Interventions in health organisations to reduce the impact of adverse events in second and third victims

Mira, JJ ; Lorenzo, S ; Carrillo, I ; Ferrús, L ; Pérez-Pérez, P ; Iglesias, F ; Silvestre, C ; Olivera, G ; Zavala, E ; Nuño-Solinís, R ; Maderuelo-Fernández, JA ; Vitaller, J ; Astier, P (Universidad de Zaragoza) ; Anglès, Roser ; Bonilla, Angélica ; Bustinduy, Ana Jesús ; Crespillo, Clara ; Guila Fidel, Sara ; García, Álvaro ; González, Ana Jesús ; Guilabert, Mercedes ; Gutiérrez , María Jesús ; Jurado, Juan José ; López, Araceli ; Martínez, Mª Magdalena ; Navarro, Isabel María ; Nebot, María Cristina ; Ochando, Antonio ; Orbegozo, Pedro ; Oyarzabal, Elene ; Palacio, Jesús María ; Renilla, María Esther ; Rodríguez-Pereira, Carolina ; Sanz, Sira ; Torijano, María Luisa
Interventions in health organisations to reduce the impact of adverse events in second and third victims
Resumen: Background
Adverse events (AE) are also the cause of suffering in health professionals involved. This study was designed to identify and analyse organization-level strategies adopted in both primary care and hospitals in Spain to address the impact of serious AE on second and third victims.
Methods
A cross-sectional study was conducted in healthcare organizations assessing: safety culture; health organization crisis management plans for serious AE; actions planned to ensure transparency in communication with patients (and relatives) who experience an AE; support for second victims; and protective measures to safeguard the institution’s reputation (the third victim).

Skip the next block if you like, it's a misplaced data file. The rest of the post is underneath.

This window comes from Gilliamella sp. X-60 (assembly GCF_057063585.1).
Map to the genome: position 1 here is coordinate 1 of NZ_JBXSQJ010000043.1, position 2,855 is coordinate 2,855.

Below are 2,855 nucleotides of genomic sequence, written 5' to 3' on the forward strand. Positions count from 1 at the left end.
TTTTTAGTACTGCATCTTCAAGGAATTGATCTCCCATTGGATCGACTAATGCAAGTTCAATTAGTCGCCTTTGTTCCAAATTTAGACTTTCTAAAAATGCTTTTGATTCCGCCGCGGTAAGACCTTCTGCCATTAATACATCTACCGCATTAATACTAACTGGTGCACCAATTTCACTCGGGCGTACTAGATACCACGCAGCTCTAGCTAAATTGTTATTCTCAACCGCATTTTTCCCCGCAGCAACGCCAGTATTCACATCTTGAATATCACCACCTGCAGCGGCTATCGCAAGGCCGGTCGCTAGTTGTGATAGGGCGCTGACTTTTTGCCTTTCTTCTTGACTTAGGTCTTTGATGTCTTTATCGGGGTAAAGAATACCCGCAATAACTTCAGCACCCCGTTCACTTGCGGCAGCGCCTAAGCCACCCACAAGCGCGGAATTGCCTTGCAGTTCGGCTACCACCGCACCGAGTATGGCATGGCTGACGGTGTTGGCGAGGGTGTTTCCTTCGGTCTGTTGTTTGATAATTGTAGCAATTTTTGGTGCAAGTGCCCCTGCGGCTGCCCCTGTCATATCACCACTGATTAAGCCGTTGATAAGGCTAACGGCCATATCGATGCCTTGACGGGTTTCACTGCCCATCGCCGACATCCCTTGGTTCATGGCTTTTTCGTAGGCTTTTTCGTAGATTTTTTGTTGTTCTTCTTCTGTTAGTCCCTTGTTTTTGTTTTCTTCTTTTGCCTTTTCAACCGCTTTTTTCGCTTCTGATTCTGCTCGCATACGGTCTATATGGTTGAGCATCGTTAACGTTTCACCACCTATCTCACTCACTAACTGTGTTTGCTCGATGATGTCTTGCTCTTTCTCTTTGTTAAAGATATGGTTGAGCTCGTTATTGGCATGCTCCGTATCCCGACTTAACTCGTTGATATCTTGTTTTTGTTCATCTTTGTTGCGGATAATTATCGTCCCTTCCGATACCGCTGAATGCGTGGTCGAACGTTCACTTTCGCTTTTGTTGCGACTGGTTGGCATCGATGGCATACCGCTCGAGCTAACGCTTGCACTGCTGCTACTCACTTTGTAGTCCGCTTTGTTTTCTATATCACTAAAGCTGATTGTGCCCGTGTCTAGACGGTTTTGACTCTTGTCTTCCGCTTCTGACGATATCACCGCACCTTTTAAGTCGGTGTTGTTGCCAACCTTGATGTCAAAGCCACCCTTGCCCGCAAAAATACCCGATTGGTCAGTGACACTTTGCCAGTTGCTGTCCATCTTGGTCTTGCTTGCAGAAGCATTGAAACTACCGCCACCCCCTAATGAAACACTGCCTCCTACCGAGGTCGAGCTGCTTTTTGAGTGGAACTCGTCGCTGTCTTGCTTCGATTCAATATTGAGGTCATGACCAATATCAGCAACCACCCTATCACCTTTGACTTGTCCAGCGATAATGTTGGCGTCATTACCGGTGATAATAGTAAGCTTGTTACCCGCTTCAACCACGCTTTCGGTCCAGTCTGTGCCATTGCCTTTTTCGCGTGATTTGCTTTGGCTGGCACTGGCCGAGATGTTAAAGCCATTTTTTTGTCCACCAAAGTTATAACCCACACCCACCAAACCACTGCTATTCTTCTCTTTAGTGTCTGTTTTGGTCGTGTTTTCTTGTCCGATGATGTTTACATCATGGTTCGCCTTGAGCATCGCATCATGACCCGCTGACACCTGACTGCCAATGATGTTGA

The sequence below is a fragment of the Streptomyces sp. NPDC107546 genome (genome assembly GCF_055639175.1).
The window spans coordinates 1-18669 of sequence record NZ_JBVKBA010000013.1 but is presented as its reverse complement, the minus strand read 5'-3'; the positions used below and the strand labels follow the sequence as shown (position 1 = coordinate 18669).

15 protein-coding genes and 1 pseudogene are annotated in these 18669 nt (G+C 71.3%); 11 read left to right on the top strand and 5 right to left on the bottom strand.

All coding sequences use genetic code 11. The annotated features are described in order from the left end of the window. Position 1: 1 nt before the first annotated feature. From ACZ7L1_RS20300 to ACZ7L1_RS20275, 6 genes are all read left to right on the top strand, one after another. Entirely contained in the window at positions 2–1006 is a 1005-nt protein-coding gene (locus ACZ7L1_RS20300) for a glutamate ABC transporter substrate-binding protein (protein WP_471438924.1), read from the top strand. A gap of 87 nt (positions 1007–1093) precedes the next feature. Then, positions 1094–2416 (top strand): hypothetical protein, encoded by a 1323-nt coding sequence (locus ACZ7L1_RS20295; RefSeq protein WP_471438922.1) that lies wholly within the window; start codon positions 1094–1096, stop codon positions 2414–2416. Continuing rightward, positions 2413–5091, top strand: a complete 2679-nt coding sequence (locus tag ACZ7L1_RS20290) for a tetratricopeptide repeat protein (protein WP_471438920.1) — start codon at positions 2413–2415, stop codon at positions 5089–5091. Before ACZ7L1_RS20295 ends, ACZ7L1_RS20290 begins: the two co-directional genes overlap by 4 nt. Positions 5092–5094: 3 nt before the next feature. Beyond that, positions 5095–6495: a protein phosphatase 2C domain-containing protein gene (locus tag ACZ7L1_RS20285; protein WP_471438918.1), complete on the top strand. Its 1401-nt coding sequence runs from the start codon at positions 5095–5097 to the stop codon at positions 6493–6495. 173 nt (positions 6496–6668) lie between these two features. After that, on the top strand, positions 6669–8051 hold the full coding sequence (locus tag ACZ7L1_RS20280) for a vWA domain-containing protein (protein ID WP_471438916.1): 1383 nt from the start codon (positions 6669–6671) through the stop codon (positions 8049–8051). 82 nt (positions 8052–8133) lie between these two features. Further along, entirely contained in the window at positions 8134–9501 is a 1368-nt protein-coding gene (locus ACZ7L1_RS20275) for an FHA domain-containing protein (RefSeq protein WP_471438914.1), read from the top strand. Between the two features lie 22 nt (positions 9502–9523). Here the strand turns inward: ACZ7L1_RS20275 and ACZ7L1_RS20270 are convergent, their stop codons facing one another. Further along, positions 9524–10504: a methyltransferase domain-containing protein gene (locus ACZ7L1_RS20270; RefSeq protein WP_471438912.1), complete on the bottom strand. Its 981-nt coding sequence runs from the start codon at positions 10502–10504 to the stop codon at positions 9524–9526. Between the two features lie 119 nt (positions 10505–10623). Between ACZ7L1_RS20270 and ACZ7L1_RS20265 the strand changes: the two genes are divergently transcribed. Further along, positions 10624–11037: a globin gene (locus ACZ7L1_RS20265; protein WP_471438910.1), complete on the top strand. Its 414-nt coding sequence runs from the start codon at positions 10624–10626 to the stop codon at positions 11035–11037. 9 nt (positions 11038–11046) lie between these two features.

Results
A total of 406 managers and patient safety coordinators replied to the survey. Deficient provision of support for second victims was acknowledged by 71 and 61 % of the participants from hospitals and primary care respectively; these respondents reported there was no support protocol for second victims in place in their organizations. Regarding third victim initiatives, 35 % of hospital and 43 % of primary care professionals indicated no crisis management plan for serious AE existed in their organization, and in the case of primary care, there was no crisis committee in 34 % of cases. The degree of implementation of second and third victim support interventions was perceived to be greater in hospitals (mean 14.1, SD 3.5) than in primary care (mean 11.8, SD 3.1) (p?<?0.001).
Conclusions
Many Spanish health organizations do not have a second and third victim support or a crisis management plan in place to respond to serious AEs.

Idioma: Inglés
DOI: 10.1186/s12913-015-0994-x
Año: 2015
Publicado en: BMC HEALTH SERVICES RESEARCH 15, 341 (2015), [9 pp]
ISSN: 1472-6963

Factor impacto JCR: 1.606 (2015)
Categ. JCR: HEALTH CARE SCIENCES & SERVICES rank: 53 / 87 = 0.609 (2015) - Q3 - T2
Factor impacto SCIMAGO:

Financiación: info:eu-repo/grantAgreement/EUR/ERDF/PI13/01220
Financiación: info:eu-repo/grantAgreement/ES/FIS/PI13-0473
Tipo y forma: Article (Published version)
Área (Departamento): Medicina (Departamento de Medicina, Psiquiatría y Dermatología)

Creative Commons You must give appropriate credit, provide a link to the license, and indicate if changes were made. You may do so in any reasonable manner, but not in any way that suggests the licensor endorses you or your use.


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